Global equity capital markets activity has sunk to a four-year low in 2016 according to quarterly Thomson Reuters data, although bankers and investors said that while Brexit could dent volumes it would not sink the market.
The value of worldwide equity capital markets (ECM) activity has almost halved so far this year compared with the same period in 2015 as geopolitical uncertainty, the prospect of a U.S. rate rise and global growth concerns bite.
Levels were down 46.5 percent at $280.8 billion, according to quarterly data from Thomson Reuters.
Money raised by European initial public offerings (IPOs) sank 56 percent to $16.2 billion, as the shadow of Brexit darkened prospects for deals on the London Stock Exchange (LSE.L), traditionally Europe’s busiest. London IPOs raised almost 60 percent less than the same period in 2015.
But amid the turmoil some saw opportunities. Investors privately told Reuters that they hoped a short-term depression in UK stock prices would help them snap up company stakes on the cheap.
And bankers said they were revisiting client lists to work out who might need equity capital in the months and years ahead.
“What might clients need if volatility continues? That’s the question,” said Achintya Mangla, head of equity capital markets (ECM) for EMEA at JPMorgan (JPM.N).
“It’s back to basics. We’re making sure we know what clients need now and for the coming weeks, and are advising them on a daily basis about the right course of action.”
JPMorgan (JPM.N) rose to pole position in the global ECM league tables, followed by Morgan Stanley (MS.N) and Goldman Sachs (GS.N).
Bankers said they remained optimistic that the market would be resilient enough for listings following the traditionally quiet summer period, albeit perhaps at lower volumes and pricing.
“The IPO market is going to be open, but maybe not quite as active as before,” said Craig Coben, co-head of global ECM at BofA Merrill Lynch (BAC.N).
“Investors will subject IPOs to strict scrutiny before buying, but I don’t think there will be a buyers’ strike.”
Stock market listings have had a reasonably successful quarter. Major European companies including Danish utility DONG Energy (DENERG.CO) – the biggest IPO of the year so far – and Philips Lighting LIGHT_w.AS both found favorable receptions on their day of listing.
That said, some admitted that they were having to soothe the concerns of jittery teams and clients.
Stephen Lloyd, partner at law firm Allen & Overy, said some 1,750 clients worldwide joined a call examining the implications of Brexit after the result on Friday.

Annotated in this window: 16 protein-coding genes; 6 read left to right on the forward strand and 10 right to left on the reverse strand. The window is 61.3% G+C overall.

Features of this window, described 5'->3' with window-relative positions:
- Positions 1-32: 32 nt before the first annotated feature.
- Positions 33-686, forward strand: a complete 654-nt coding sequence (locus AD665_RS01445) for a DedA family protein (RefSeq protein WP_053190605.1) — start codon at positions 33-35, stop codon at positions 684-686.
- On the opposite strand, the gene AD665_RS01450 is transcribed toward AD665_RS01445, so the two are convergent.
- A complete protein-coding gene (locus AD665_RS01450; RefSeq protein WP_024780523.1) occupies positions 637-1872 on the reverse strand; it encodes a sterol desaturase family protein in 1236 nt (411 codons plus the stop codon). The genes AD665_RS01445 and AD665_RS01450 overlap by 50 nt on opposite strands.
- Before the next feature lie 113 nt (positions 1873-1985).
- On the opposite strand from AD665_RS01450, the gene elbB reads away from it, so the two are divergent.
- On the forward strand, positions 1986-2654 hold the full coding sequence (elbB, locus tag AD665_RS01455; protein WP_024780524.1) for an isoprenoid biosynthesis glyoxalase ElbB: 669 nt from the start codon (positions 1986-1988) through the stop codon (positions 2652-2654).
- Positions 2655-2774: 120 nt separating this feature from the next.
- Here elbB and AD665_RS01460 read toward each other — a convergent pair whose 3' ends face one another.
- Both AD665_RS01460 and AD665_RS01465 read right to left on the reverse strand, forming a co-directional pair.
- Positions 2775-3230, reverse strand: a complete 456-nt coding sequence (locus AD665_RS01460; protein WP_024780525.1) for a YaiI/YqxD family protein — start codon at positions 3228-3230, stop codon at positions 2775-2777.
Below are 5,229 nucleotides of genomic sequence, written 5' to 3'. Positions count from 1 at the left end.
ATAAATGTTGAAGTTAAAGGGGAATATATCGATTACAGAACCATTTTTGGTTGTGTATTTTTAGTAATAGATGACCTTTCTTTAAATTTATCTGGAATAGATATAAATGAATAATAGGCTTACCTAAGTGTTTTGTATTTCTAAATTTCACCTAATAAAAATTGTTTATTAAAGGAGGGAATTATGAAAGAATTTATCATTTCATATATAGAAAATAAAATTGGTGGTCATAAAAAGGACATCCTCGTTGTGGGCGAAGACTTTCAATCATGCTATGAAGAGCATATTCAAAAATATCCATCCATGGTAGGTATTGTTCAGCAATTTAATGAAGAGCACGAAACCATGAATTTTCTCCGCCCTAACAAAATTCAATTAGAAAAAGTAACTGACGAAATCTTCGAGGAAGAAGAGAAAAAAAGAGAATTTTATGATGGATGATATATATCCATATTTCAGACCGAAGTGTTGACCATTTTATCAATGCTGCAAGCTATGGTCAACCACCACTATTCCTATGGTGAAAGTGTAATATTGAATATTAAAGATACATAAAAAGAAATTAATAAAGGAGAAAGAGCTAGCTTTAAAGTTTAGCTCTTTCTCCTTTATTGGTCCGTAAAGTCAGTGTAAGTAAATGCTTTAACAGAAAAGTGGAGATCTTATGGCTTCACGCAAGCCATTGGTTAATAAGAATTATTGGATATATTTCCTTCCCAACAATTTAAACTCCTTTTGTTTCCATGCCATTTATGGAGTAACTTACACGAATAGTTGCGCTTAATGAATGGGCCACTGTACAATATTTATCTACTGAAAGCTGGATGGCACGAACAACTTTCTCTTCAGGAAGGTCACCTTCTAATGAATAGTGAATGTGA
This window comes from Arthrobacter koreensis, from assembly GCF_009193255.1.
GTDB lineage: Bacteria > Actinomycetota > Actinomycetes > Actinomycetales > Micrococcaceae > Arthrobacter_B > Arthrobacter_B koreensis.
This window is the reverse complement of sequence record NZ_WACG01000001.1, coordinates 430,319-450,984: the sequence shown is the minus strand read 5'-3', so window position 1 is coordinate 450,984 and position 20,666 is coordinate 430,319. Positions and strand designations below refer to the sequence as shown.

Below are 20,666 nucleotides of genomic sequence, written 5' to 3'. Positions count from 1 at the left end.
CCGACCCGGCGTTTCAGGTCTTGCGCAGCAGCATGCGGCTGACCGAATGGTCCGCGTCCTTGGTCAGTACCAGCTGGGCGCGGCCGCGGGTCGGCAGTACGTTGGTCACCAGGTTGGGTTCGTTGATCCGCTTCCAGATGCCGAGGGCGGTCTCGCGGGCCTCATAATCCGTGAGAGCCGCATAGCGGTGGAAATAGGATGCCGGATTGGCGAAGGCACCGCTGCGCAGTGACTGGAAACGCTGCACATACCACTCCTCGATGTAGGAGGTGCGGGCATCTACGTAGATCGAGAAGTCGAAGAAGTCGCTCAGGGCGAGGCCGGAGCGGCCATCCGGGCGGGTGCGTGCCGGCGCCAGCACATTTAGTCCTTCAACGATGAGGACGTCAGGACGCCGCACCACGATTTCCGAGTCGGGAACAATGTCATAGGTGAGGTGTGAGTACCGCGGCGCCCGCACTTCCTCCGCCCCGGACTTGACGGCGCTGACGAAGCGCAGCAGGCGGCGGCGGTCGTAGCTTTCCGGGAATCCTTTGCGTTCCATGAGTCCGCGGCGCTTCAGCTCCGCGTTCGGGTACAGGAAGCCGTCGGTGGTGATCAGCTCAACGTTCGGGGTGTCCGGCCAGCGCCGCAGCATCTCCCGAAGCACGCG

Others questioned whether the LSE, currently battling to get regulatory clearance for a merger with Germany’s Deutsche Boerse (DB1Gn.DE), would be able to maintain its European dominance in a post-Brexit world.
“In the short term people don’t like to come to market during periods of any volatility or uncertainty,” Brian Schwieger, head of equities at the LSE, told Reuters on the sidelines of a conference in Hong Kong on Wednesday.
“It’s critical that we get that agreement in terms of what the relationship is going to look like between the UK and EU right.”
Martin Steinbach, head of IPO and listing services for Europe, the Middle East, India and Africa, expected a “stop-and-start” market with clients choosing listing locations carefully.
“The strategic question on where to list is becoming very important,” he said. “Stock exchanges have to ask themselves, in a globalized market, what is their USP?”
Share offerings in Asia Pacific ex-Japan sank nearly 60 percent in the first half of 2016. ECM proceeds tumbled to $66.6 billion, according to preliminary Thomson Reuters data through June 27. That was the weakest activity since the first half of 2008.
“The stars have absolutely aligned in an odd way against basic global or international issuance,” said Aaron Arth, head of ECM for Asia ex-Japan at Goldman Sachs.
“Investors have not been active in the market and that’s representative of the performance you’ve seen.”
Despite the gloomy first half and expected volatility in the next few months, some large offerings from companies in the financial services sector, including banks and brokerages should boost activity in the region, analysts and bankers said.
And a cautious optimism was seen across the market.
“After summer the traditional IPO season from September on will continue,” said Bidhi Bhoma, director of corporate finance at Shore Capital in London.
“I fundamentally don’t believe that short term we’ll be hugely affected.”